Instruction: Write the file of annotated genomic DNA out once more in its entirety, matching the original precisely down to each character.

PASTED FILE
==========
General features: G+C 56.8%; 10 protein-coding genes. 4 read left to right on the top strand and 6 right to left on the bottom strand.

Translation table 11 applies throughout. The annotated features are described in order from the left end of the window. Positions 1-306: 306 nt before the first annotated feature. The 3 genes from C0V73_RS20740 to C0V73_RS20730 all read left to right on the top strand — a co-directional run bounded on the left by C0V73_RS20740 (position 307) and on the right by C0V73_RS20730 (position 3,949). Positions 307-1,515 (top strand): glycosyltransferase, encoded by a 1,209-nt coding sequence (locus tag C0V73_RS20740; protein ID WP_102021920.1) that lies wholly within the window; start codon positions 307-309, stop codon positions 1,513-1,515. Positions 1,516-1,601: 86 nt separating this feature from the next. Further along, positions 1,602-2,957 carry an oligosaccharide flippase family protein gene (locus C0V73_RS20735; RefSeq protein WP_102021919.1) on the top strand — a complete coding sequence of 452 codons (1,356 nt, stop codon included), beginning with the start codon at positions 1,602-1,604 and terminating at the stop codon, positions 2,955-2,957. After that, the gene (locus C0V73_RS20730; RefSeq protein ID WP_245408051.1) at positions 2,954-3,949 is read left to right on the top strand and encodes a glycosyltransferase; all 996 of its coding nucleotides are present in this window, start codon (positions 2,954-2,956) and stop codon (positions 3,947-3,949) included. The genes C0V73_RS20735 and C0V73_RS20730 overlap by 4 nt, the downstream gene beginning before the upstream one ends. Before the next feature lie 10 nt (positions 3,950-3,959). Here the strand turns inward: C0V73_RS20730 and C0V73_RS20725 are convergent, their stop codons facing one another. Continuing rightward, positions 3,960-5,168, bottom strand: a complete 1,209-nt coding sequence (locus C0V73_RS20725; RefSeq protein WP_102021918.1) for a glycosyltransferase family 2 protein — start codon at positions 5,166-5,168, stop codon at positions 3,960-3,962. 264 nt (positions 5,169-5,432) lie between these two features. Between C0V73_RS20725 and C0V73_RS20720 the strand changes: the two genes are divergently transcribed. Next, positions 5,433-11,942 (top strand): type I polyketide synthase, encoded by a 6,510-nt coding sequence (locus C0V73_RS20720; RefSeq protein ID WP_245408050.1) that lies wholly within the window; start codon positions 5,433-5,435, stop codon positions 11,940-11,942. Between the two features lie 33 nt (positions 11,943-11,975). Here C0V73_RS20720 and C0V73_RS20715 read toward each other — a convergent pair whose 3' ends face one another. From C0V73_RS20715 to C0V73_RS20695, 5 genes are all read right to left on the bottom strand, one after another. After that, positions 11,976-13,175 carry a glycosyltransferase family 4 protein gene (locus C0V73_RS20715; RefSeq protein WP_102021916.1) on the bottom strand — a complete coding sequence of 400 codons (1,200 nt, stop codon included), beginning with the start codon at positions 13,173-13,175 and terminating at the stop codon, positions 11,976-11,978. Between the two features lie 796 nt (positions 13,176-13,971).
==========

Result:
General features: G+C 56.8%; 10 protein-coding genes. 4 read left to right on the top strand and 6 right to left on the bottom strand.

Translation table 11 applies throughout. The annotated features are described in order from the left end of the window. Positions 1-306: 306 nt before the first annotated feature. The 3 genes from C0V73_RS20740 to C0V73_RS20730 all read left to right on the top strand — a co-directional run bounded on the left by C0V73_RS20740 (position 307) and on the right by C0V73_RS20730 (position 3,949). Positions 307-1,515 (top strand): glycosyltransferase, encoded by a 1,209-nt coding sequence (locus tag C0V73_RS20740; protein ID WP_102021920.1) that lies wholly within the window; start codon positions 307-309, stop codon positions 1,513-1,515. Positions 1,516-1,601: 86 nt separating this feature from the next. Further along, positions 1,602-2,957 carry an oligosaccharide flippase family protein gene (locus C0V73_RS20735; RefSeq protein WP_102021919.1) on the top strand — a complete coding sequence of 452 codons (1,356 nt, stop codon included), beginning with the start codon at positions 1,602-1,604 and terminating at the stop codon, positions 2,955-2,957. After that, the gene (locus C0V73_RS20730; RefSeq protein ID WP_245408051.1) at positions 2,954-3,949 is read left to right on the top strand and encodes a glycosyltransferase; all 996 of its coding nucleotides are present in this window, start codon (positions 2,954-2,956) and stop codon (positions 3,947-3,949) included. The genes C0V73_RS20735 and C0V73_RS20730 overlap by 4 nt, the downstream gene beginning before the upstream one ends. Before the next feature lie 10 nt (positions 3,950-3,959). Here the strand turns inward: C0V73_RS20730 and C0V73_RS20725 are convergent, their stop codons facing one another. Continuing rightward, positions 3,960-5,168, bottom strand: a complete 1,209-nt coding sequence (locus C0V73_RS20725; RefSeq protein WP_102021918.1) for a glycosyltransferase family 2 protein — start codon at positions 5,166-5,168, stop codon at positions 3,960-3,962. 264 nt (positions 5,169-5,432) lie between these two features. Between C0V73_RS20725 and C0V73_RS20720 the strand changes: the two genes are divergently transcribed. Next, positions 5,433-11,942 (top strand): type I polyketide synthase, encoded by a 6,510-nt coding sequence (locus C0V73_RS20720; RefSeq protein ID WP_245408050.1) that lies wholly within the window; start codon positions 5,433-5,435, stop codon positions 11,940-11,942. Between the two features lie 33 nt (positions 11,943-11,975). Here C0V73_RS20720 and C0V73_RS20715 read toward each other — a convergent pair whose 3' ends face one another. From C0V73_RS20715 to C0V73_RS20695, 5 genes are all read right to left on the bottom strand, one after another. After that, positions 11,976-13,175 carry a glycosyltransferase family 4 protein gene (locus C0V73_RS20715; RefSeq protein WP_102021916.1) on the bottom strand — a complete coding sequence of 400 codons (1,200 nt, stop codon included), beginning with the start codon at positions 13,173-13,175 and terminating at the stop codon, positions 11,976-11,978. Between the two features lie 796 nt (positions 13,176-13,971).